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NRDC: McDonald’s Quietly Updates Policies on Antibiotic Use in Beef Supplies, Continues Touting Empty Promises

CHICAGO (December 20, 2022) – After a two-year delay in releasing reduction targets related to its 2018 antibiotic use policy for beef supply chains, McDonald’s has pivoted and quietly published a new, weaker approach, instead. While the new policy encourages U.S. suppliers to drastically lower antibiotic use intensity, it fails to detail a rollout plan or a time-bound completion date to ensure accountability across the McDonald’s supply chain.

The following is a statement from Lena Brook, Director of Food Campaigns at NRDC:

“Despite the urgency of the global antibiotic resistance crisis, McDonald’s chose optics over substance with its new beef policy update. This is especially disappointing given that McDonald’s is the largest beef buyer in the world and that the health threat posed by antibiotic resistant bacteria continues unabated.”

Background:

Nearly two-thirds of all medically important antibiotics in the U.S. are sold for use on food animals, and are typically administered en masse to healthy livestock on a routine basis to compensate for unsanitary, stressful conditions on industrial farms. The misuse of these medicines has contributed to the rise and spread of antibiotic-resistant bacteria–a growing public health crisis killing 1.3 million people globally every year.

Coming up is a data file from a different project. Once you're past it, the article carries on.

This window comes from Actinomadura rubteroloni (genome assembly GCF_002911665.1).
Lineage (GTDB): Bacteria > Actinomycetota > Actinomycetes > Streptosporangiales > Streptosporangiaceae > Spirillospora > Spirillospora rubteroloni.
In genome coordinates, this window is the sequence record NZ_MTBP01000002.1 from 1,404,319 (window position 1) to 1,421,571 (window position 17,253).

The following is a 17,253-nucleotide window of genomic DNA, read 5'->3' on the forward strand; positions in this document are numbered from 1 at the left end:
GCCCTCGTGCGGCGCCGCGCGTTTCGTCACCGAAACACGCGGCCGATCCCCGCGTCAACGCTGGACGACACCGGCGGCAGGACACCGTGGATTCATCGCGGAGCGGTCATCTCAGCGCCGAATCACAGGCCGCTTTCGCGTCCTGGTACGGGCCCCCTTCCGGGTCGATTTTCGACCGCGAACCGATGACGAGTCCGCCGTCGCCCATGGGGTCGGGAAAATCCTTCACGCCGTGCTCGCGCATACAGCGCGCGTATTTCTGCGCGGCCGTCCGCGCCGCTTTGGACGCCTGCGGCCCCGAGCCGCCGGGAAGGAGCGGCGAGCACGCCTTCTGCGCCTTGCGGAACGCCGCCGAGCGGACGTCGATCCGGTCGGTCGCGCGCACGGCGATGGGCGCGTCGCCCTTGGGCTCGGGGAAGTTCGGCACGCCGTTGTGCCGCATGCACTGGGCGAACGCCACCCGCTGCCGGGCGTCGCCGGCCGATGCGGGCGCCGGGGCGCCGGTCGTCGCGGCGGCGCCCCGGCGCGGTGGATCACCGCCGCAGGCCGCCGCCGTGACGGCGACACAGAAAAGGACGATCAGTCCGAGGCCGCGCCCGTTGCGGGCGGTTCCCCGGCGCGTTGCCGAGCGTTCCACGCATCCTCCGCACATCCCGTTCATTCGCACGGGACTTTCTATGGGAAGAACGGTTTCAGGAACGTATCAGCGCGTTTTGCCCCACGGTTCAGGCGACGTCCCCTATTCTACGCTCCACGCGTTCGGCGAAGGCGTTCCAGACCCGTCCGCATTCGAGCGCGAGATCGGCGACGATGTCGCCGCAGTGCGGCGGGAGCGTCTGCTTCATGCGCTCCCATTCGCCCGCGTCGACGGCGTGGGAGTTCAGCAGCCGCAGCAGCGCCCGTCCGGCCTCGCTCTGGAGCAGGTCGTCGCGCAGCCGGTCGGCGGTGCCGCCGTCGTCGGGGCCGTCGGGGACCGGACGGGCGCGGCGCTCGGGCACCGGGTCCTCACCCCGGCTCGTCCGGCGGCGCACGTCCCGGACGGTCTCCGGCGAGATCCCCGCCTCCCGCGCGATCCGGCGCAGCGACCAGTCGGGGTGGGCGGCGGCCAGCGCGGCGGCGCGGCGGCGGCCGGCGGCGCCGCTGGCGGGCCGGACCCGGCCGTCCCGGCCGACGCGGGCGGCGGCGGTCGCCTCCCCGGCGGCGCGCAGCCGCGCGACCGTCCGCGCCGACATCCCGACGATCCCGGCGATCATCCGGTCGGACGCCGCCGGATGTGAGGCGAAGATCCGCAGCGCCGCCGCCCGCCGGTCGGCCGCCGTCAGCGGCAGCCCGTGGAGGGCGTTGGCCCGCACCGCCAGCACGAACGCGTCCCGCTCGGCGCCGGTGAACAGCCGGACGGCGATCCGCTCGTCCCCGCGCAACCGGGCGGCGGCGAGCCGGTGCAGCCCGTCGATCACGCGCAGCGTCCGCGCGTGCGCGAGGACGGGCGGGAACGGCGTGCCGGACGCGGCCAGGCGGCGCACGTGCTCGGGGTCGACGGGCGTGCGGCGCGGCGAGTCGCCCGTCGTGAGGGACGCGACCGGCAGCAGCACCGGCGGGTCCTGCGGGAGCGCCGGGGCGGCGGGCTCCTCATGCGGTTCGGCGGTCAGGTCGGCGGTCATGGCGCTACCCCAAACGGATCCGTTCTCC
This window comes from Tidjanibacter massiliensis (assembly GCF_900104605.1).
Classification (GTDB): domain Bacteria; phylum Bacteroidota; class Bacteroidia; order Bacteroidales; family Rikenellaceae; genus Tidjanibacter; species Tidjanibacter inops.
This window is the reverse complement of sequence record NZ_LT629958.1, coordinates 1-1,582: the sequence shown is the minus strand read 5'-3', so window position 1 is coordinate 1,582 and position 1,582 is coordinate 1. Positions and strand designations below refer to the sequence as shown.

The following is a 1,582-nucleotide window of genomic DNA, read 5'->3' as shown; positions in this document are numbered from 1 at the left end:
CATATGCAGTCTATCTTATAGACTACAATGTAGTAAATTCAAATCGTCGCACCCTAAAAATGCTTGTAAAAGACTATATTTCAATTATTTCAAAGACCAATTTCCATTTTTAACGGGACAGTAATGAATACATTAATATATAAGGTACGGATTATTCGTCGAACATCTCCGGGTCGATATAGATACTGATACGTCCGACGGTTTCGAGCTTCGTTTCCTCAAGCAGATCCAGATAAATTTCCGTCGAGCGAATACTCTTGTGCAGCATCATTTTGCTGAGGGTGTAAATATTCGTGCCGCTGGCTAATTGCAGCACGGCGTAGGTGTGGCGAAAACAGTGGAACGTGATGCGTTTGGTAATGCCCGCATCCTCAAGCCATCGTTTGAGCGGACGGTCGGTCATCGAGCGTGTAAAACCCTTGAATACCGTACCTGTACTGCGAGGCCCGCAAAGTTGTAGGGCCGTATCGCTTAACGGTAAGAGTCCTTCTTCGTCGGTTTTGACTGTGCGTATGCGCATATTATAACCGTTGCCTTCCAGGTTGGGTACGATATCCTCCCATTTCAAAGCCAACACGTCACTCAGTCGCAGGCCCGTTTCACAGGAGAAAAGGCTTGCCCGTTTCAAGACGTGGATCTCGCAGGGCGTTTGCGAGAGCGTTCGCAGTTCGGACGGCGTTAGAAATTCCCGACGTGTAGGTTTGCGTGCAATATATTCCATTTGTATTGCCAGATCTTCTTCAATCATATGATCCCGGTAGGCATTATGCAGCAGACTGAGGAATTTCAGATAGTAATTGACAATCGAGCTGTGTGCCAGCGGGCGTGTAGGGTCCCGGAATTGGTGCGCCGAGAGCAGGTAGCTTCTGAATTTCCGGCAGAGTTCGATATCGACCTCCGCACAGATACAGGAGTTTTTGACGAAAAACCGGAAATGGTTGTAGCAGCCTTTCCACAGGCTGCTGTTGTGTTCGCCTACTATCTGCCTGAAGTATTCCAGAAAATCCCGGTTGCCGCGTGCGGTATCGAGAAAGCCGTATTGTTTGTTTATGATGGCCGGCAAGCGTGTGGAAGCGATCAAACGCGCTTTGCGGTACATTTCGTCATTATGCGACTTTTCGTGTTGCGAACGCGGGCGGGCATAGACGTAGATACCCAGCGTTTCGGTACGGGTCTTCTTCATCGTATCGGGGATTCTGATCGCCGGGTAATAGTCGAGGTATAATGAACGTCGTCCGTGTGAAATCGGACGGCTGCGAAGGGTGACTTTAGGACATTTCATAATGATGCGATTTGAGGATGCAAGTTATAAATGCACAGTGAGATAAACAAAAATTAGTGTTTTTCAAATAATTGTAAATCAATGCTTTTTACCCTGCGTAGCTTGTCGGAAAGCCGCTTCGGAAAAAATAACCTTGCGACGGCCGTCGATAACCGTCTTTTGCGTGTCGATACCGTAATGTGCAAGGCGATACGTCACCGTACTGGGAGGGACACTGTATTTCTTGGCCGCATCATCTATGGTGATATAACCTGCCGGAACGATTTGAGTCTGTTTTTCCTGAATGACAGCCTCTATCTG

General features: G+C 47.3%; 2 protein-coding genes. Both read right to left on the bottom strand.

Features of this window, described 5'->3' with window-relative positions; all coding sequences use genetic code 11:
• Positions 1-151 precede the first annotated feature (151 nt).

In 2015, NRDC and other advocacy groups published the first Chain Reaction scorecard, a groundbreaking report that sparked national conversations around the negative health and environmental impacts of antibiotic overuse in food. The report, which has been updated annually through 2021, ranks policy commitments from the nation’s leading fast food and fast casual restaurants on their antibiotic stewardship efforts in beef. McDonald’s earned a C grade in the scorecard’s latest rankings for its prior beef policy.

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